January 26, 2011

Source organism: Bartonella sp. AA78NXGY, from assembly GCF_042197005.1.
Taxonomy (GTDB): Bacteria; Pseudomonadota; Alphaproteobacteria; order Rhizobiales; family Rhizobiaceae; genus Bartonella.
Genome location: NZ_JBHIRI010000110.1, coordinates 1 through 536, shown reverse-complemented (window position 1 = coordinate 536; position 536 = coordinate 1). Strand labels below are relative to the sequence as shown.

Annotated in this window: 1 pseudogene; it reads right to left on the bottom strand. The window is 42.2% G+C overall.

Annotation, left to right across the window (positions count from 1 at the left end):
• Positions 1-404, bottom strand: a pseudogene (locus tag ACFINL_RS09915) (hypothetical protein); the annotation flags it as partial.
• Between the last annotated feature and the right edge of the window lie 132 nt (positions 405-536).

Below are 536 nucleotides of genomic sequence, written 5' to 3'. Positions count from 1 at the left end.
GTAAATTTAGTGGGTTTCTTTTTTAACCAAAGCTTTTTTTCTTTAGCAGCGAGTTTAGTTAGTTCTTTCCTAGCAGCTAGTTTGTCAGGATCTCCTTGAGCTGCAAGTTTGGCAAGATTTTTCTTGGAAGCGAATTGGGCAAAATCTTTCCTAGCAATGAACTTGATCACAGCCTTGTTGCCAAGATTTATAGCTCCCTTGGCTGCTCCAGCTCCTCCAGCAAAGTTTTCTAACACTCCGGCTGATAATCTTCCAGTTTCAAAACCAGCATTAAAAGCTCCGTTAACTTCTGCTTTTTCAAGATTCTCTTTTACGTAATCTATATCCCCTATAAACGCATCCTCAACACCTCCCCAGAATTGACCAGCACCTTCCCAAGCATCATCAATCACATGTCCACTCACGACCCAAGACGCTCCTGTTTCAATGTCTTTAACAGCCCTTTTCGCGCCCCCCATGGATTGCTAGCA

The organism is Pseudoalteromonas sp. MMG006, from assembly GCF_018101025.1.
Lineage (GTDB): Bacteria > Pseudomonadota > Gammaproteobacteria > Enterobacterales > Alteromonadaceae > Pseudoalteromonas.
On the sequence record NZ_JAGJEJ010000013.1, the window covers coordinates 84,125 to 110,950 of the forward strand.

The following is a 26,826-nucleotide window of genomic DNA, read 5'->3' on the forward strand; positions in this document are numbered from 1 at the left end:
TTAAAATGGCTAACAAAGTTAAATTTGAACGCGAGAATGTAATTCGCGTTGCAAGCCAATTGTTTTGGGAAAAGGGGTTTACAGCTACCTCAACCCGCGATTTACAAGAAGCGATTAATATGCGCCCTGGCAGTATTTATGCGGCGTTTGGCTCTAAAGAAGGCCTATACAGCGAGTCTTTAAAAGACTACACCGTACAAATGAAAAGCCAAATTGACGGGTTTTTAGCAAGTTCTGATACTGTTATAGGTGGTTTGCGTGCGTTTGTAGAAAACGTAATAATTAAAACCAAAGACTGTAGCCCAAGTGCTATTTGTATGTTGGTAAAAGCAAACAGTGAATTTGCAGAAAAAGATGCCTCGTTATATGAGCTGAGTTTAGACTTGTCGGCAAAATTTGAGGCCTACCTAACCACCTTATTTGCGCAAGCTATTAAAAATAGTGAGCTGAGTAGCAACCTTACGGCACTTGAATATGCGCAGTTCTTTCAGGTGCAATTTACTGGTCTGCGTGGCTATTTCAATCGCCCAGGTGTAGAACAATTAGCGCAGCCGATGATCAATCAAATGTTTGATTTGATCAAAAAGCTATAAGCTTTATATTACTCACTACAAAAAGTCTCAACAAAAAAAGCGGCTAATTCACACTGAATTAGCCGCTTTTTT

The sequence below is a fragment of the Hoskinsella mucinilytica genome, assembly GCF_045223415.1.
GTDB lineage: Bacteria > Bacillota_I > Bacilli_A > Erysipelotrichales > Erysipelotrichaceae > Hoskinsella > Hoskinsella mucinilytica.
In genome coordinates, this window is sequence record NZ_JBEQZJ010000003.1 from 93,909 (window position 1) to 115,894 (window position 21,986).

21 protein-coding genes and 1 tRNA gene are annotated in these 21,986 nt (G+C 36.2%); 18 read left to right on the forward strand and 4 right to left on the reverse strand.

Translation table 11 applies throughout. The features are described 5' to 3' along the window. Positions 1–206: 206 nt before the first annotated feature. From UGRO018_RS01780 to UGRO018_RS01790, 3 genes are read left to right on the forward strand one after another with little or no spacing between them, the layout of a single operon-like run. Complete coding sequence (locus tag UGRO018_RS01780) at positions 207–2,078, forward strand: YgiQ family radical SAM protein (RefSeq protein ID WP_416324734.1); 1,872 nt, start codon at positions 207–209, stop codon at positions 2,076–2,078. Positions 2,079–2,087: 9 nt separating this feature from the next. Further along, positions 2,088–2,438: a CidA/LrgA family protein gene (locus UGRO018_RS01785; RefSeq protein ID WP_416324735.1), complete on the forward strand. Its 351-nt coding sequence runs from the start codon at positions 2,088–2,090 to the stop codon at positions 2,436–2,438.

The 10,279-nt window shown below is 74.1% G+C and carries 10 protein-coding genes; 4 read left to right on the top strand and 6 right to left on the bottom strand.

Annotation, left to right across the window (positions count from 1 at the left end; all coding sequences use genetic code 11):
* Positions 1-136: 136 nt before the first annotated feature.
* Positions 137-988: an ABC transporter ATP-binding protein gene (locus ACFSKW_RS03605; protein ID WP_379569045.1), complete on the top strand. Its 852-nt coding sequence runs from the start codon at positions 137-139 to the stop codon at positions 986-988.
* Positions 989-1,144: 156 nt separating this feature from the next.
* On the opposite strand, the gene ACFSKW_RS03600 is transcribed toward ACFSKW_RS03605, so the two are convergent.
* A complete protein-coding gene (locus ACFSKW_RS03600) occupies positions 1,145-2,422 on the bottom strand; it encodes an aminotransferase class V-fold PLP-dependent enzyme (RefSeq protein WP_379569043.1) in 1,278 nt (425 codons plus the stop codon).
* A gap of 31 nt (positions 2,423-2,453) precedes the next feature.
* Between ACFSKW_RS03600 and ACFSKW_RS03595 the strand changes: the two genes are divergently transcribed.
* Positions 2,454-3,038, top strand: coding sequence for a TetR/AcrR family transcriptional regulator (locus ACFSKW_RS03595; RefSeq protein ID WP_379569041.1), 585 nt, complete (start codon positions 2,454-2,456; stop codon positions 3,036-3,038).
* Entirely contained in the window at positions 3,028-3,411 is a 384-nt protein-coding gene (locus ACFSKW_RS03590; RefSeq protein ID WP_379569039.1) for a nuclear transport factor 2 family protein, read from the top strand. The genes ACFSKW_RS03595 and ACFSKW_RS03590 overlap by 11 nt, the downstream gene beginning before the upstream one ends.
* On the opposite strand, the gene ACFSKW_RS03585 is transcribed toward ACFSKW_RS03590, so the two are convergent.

Hyde, Lewis, Common As Air: Revolution, Art, and Ownership (New York: Farrar, Straus & Giroux, 2010) ("By the 1640s, when Charles I and the British Parliament began the confrontation that would lead to civil war, it had become a commonplace of English thought that the liberty of citizens should be defined as freedom from any and all superior power. Significant then was Charles I's claim to possess what was called a 'Negative Voice' when it came to laws enacted by Parliament. Essentially a veto power, Negative Voice came to be understood by the Crown's opponents in classical terms: if the king had such prerogatives, all citizens were slaves." "I have paused to recall this historical opposition between liberty and the monarch's Negative Voice because I believe it to be one of the things that lay behind the founders' wariness in regard to giving anyone monopoly power over the common stock of knowledge, ideas, and expression." Id. at 234. "To juxtapose monarchy and monopoly seems exactly right in this context, for it brings a foundational idea about liberty to bear in the present: in the sense that the framers inherited from Roman law, where an unlimited monarch has the last word in legislative matters, or where content owners have the last word in speech, no citizen is truly free. If democratic practices (not to mention creativity) depends on plural speech and plural listening, then we should rightly be reluctant to give modern from of Negative Voice a presence in the public sphere." "But of course have." Id. at 235. "Copyright's monopoly privileges are meant to encourage creative work, and this they surely do. That said, once a state-sanctioned right to exclude has been granted, it can encourage many other things as well, including attempts to control public discussion and debate." Id. at 235. "I have been enumerating these examples of blocked or balky permission not just to illustrate the idea that we've allowed a new form of Negative Voice to enter the public sphere, but also to connect that fact to the earlier idea that plural listening is one of the things that enables collective being. Aristotle defined a human being both as a 'political animal' and an animal 'capable of speech.' These are linked definitions, of course, so long as politics is conducted through persuasion, and the link implies a reversal: those whose speech is blocked cannot be political and so cannot be fully human. . . . As in the line of thought I have been tracing from the days of Charles I through the American Revolution, prohibitions on speech turn agents into subjects, free citizens into servants or worse. The growing reach of private monopoly privilege divides and encloses formerly open fields, and leaves each woman and man less likely to mature into the kind of plural self best suited for creativity, spiritual life, and politics." "The result I think of as a kind of cultural aphasia." . . The cultural aphasiac would be someone like the Joyce scholar not permitted to communicate 40 percent of the evidence for her book. Such a scholar has no trouble thinking about her case, she just can't produce the words that back it up. . . ." "In each case, the law makes it easy to block speech and difficult to recover it. . . ." Id. at 240-241.READ, AND THINK ABOUT, THIS BOOK! Its argument is nuanced, and worth careful consideration. Also see Robert Darnton, "A Republic of Letters," NYT Book Review, Sunday, 8/22/2010.).